Masisi was speaking this week on the occasion of a public lecture at Virginia Polytechnic, under theme, “Merging Conservation, Democracy and Sustainable Development in Botswana.”
Botswana, according to Masisi, holds the view that the environment is fragile and as such, must be managed and given the utmost protection to enable the achievement of Sustainable Development Goals (SDGs).
“It is necessary that we engage one another in the interchange of ideas, perspectives, visualizations of social futures, and considerations of possible strategies and courses of action for sustainable development,” said Masisi.
On the other hand, dialogue, in the form of rigorous democratic discourse among stakeholders presents another basis for reconfiguring how people act on their environments, with a view to conserving its resources that “we require to meet our socio-economic development needs on a sustainable basis,” Masisi told attendees at the public lecture.
He said government has a keen interest in understanding the epidemiology and ecology of diseases of both domestic and wild animals. “It is our national interest to forestall the dire consequences of animal diseases on our communities livelihoods.”
President Masisi hoped that both Botswana and Virginia could help each other in curbing contagious diseases of wildlife.
“We believe that Virginia Tech can reasonably share their experiences, research insights and advances in veterinary sciences and medicines, to help us build capacity for knowledge creation and improve efforts of managing and containing contagious diseases of wildlife. The ground is fertile for entering into such a mutually beneficial partnership.”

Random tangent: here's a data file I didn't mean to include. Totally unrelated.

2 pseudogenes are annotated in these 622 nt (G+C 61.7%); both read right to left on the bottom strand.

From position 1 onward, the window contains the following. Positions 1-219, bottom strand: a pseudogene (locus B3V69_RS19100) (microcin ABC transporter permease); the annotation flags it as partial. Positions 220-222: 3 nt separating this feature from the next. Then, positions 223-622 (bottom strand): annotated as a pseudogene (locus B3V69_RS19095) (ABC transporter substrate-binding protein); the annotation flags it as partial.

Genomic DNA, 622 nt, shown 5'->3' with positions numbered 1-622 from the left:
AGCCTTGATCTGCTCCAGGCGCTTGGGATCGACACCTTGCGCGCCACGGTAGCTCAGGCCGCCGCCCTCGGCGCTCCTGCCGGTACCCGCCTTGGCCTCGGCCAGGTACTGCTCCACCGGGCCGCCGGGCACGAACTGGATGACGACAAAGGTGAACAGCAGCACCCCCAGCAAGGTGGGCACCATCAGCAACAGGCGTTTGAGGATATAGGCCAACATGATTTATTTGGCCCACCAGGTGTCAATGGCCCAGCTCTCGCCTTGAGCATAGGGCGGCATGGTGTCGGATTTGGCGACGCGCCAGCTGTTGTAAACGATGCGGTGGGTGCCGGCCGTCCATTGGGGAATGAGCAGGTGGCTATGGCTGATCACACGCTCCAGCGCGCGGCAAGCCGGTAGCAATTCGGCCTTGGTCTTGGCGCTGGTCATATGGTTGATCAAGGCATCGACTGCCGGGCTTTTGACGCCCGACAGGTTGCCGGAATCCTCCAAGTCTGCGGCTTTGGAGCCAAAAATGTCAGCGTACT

When explaining environmental issues further, Masisi said efforts of conservation and sustainable development might at times be hampered by the emergence and recurrence of diseases when pathogens mutate and take host of more than one species.
“Water pollution also kills aquatic life, such as fish, which is one of humanity’s much deserved sources of food. In this regard, One Health Approach imposes ecological responsibility upon all of us to care for the environment and the bio-diversity therein.”
He said the production and use of animal vaccines is an important space and tool for conservation, particularly to deal with trans-border animal diseases.
“In Botswana, our 43-year-old national premier pharmaceutical institution called Botswana Vaccine Institute has played its role well. Through its successful production of highly efficacious Foot and Mouth vaccines, the country is able to contain this disease as well as supply vaccines to other countries in the sub-region.:
He has however declared that there is need for more help, saying “We need more capacitation to deal with and contain other types of microbial that affect both animals and human health.”
Masisi saddened by deaths of elephant attacks
President Mokgweetsi Masisi has expressed a strong worry over elephants killing people in Botswana. When speaking in Virginia this week, Masisi said it is unfortunate that Batswana have paid a price with their own blood through being attacked by elephants.
“Communities also suffer unimaginable economic losses yearly when their crops are eaten by the elephants. In spite of such incidents of human-elephant conflict, our people embrace living together with the animals. They fully understand wildlife conservation and its economic benefits in tourism.”
In 2018, Nthobogang Samokwase’s father was attacked by an elephant when travelling from the fields, where he stayed during the cropping season.
It was reported that the man couldn’t run because of his age. He was found trampled by the elephant and was pronounced dead upon arrival at the hospital.
In the same year, in Maun, a 57-year-old British woman was attacked by an elephant at Boro and died upon arrival at the hospital. The woman was with her Motswana partner, and were walking dogs in the evening.
Last month, a Durban woman named Carly Marshall survived an elephant attack while on holiday in the bush in Botswana. She was stabbed by one of the elephant’s tucks through the chest and was left with bruises. Marshall also suffered several fractured ribs from the ordeal.
President Masisi Botswana has the largest population of African elephants in the world, totaling more than 130 000. “This has been possible due to progressive conservation policies, partnerships with the communities, and investment in wildlife management programmes.”